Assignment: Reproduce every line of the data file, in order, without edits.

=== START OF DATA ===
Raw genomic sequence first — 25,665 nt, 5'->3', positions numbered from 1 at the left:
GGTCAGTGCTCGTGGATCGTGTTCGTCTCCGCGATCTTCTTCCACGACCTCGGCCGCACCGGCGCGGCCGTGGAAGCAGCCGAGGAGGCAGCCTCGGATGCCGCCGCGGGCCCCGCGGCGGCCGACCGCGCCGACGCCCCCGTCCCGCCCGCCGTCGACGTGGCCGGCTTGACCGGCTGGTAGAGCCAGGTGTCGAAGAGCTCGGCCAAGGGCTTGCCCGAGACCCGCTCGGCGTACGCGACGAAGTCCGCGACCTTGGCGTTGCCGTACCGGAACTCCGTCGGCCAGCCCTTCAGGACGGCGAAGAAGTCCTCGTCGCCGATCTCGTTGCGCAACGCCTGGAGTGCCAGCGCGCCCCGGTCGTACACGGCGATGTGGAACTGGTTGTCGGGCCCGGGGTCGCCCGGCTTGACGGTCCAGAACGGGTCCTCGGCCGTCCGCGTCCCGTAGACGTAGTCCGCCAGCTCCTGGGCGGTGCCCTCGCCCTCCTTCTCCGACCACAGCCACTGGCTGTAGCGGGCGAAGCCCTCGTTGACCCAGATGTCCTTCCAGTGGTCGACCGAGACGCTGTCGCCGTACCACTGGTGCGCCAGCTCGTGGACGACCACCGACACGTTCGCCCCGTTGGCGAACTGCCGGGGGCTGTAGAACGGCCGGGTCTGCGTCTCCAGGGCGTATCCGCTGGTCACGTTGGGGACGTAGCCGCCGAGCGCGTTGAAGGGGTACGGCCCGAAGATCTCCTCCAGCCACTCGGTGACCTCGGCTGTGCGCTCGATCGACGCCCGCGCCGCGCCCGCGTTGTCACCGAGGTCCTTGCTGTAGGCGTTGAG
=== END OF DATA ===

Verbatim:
Raw genomic sequence first — 25,665 nt, 5'->3', positions numbered from 1 at the left:
GGTCAGTGCTCGTGGATCGTGTTCGTCTCCGCGATCTTCTTCCACGACCTCGGCCGCACCGGCGCGGCCGTGGAAGCAGCCGAGGAGGCAGCCTCGGATGCCGCCGCGGGCCCCGCGGCGGCCGACCGCGCCGACGCCCCCGTCCCGCCCGCCGTCGACGTGGCCGGCTTGACCGGCTGGTAGAGCCAGGTGTCGAAGAGCTCGGCCAAGGGCTTGCCCGAGACCCGCTCGGCGTACGCGACGAAGTCCGCGACCTTGGCGTTGCCGTACCGGAACTCCGTCGGCCAGCCCTTCAGGACGGCGAAGAAGTCCTCGTCGCCGATCTCGTTGCGCAACGCCTGGAGTGCCAGCGCGCCCCGGTCGTACACGGCGATGTGGAACTGGTTGTCGGGCCCGGGGTCGCCCGGCTTGACGGTCCAGAACGGGTCCTCGGCCGTCCGCGTCCCGTAGACGTAGTCCGCCAGCTCCTGGGCGGTGCCCTCGCCCTCCTTCTCCGACCACAGCCACTGGCTGTAGCGGGCGAAGCCCTCGTTGACCCAGATGTCCTTCCAGTGGTCGACCGAGACGCTGTCGCCGTACCACTGGTGCGCCAGCTCGTGGACGACCACCGACACGTTCGCCCCGTTGGCGAACTGCCGGGGGCTGTAGAACGGCCGGGTCTGCGTCTCCAGGGCGTATCCGCTGGTCACGTTGGGGACGTAGCCGCCGAGCGCGTTGAAGGGGTACGGCCCGAAGATCTCCTCCAGCCACTCGGTGACCTCGGCTGTGCGCTCGATCGACGCCCGCGCCGCGCCCGCGTTGTCACCGAGGTCCTTGCTGTAGGCGTTGAG